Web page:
Has your dog been digging up your lawn? If so, it’s important to remember that they don’t do this in spite or to deliberately destroy the garden. Digging is a normal, instinctive behaviour for many dogs. Dogs may be more likely to dig in some specific circumstances or for a particular reason, such as:
Relief from boredom
Trying to escape
How do I stop this behaviour?
Walk your dog at least once daily. Insufficient exercise is a leading cause of problem behaviors.
Keep interesting chew toys in the yard to keep your dog busy when you're not around, such as 'Kong' toys filled with food treats. Rotate the toys to keep things interesting. Offer a raw meaty bone a couple of times a week – a raw bone can keep a dog occupied for a good length of time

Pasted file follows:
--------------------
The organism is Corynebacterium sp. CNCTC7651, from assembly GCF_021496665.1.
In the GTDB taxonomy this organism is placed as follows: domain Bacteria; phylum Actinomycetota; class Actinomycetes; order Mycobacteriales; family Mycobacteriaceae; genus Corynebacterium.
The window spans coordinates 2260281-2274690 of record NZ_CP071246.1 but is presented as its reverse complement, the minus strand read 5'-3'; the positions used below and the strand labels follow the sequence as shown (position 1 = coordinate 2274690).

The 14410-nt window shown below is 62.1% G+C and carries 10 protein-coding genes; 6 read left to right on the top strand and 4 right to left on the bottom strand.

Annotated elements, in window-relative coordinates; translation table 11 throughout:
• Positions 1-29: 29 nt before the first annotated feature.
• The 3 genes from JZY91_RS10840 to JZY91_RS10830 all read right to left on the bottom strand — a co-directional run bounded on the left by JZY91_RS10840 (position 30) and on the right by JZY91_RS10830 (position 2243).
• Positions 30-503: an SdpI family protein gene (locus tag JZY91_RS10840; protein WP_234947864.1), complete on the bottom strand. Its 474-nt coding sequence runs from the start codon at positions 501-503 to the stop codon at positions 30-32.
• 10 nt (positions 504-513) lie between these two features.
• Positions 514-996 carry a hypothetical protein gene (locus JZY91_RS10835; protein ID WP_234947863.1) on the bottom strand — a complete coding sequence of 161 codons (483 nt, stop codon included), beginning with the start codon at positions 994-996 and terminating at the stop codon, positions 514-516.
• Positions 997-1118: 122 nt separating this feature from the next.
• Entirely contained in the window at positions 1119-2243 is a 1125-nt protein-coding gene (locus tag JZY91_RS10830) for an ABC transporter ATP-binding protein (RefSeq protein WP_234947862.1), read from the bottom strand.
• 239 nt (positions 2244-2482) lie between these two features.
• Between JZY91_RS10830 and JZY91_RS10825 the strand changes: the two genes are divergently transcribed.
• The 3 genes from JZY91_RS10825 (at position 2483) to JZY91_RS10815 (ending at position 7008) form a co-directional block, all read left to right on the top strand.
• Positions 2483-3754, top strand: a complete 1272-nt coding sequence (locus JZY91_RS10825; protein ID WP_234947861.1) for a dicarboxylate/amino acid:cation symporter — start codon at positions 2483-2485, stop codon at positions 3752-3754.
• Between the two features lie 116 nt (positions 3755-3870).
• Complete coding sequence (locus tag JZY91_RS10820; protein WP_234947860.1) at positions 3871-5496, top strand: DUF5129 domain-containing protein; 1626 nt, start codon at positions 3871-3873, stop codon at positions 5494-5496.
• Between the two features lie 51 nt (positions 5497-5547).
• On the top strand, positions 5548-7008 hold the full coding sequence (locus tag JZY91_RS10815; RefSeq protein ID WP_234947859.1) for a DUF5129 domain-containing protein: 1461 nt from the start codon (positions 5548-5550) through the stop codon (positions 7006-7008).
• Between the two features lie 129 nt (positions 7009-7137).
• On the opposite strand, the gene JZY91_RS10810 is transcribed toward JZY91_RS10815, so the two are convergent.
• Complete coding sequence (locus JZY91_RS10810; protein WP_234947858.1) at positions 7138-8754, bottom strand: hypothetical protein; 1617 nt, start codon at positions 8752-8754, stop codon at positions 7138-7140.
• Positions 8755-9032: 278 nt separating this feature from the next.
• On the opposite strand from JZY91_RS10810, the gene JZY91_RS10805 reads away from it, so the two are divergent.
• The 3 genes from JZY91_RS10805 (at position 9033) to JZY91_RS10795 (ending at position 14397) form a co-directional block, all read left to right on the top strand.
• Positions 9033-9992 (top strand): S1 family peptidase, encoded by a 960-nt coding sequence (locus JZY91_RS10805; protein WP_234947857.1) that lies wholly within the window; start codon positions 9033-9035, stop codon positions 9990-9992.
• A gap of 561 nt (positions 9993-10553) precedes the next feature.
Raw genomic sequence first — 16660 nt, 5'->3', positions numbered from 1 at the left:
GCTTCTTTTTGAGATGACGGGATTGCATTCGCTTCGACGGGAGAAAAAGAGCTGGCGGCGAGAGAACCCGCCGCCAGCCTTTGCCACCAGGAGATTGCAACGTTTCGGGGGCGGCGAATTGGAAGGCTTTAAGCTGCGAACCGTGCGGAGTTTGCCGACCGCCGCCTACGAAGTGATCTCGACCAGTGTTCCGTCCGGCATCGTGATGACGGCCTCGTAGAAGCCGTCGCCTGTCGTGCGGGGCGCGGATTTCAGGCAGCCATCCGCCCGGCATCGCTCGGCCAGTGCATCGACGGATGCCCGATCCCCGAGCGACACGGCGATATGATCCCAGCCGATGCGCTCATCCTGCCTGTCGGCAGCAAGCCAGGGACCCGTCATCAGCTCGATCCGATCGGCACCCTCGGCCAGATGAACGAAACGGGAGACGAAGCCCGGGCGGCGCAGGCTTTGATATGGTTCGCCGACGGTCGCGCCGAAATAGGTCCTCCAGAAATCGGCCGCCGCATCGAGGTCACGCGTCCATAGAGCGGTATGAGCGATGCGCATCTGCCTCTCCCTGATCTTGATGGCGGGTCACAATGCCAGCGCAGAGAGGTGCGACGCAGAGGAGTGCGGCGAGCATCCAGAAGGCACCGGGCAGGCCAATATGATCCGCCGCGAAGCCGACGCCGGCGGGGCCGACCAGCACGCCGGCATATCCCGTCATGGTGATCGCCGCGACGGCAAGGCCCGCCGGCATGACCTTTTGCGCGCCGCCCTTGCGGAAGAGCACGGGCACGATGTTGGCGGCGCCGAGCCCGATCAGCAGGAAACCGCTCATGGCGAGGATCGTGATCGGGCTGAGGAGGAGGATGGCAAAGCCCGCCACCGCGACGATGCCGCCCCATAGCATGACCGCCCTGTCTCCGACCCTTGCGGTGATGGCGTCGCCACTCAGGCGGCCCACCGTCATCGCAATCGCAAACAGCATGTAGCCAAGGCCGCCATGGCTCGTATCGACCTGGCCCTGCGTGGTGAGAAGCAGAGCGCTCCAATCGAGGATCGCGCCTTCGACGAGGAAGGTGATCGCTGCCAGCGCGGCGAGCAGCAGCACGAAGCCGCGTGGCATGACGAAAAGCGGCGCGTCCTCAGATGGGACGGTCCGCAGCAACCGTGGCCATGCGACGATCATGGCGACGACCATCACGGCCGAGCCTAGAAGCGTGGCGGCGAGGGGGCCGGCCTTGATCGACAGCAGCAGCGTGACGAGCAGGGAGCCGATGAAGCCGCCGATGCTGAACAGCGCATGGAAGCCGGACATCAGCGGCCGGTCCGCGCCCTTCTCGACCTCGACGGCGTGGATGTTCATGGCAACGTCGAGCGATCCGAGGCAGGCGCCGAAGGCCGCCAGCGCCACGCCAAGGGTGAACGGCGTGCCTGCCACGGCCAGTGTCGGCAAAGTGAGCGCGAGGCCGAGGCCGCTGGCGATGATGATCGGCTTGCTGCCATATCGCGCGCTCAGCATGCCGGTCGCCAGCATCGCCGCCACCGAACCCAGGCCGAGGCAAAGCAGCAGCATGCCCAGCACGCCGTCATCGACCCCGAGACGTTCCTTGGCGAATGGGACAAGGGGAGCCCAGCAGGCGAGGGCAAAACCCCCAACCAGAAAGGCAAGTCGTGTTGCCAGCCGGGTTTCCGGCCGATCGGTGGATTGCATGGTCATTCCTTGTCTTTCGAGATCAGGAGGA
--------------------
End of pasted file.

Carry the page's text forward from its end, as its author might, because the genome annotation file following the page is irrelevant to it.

Provide an alternative ‘acceptable’ digging area
Choose an area of the yard where it's okay for your dog to dig. Make the acceptable digging area attractive by burying safe items (such as chew toys) for him to discover. If your dog digs in the ‘acceptable’ spot – reward him with lots of praise either in the form of a food treat, vocal praise (good boy!) or a scratch on the chest. If your dog starts digging in an unacceptable area, catch his attention by encouraging him to come over to the ‘acceptable’ digging area. When he comes to you and starts digging in the approved spot, reward him with lots of praise. Make the unacceptable digging spots unattractive (at least temporarily) by placing rocks or fencing around it.
Things to avoid
Regardless of the reason your dog’s digging, avoid punishing your dog. This won't address the underlying cause of the behaviour, and it will likely worsen any digging that's motivated by fear or anxiety.
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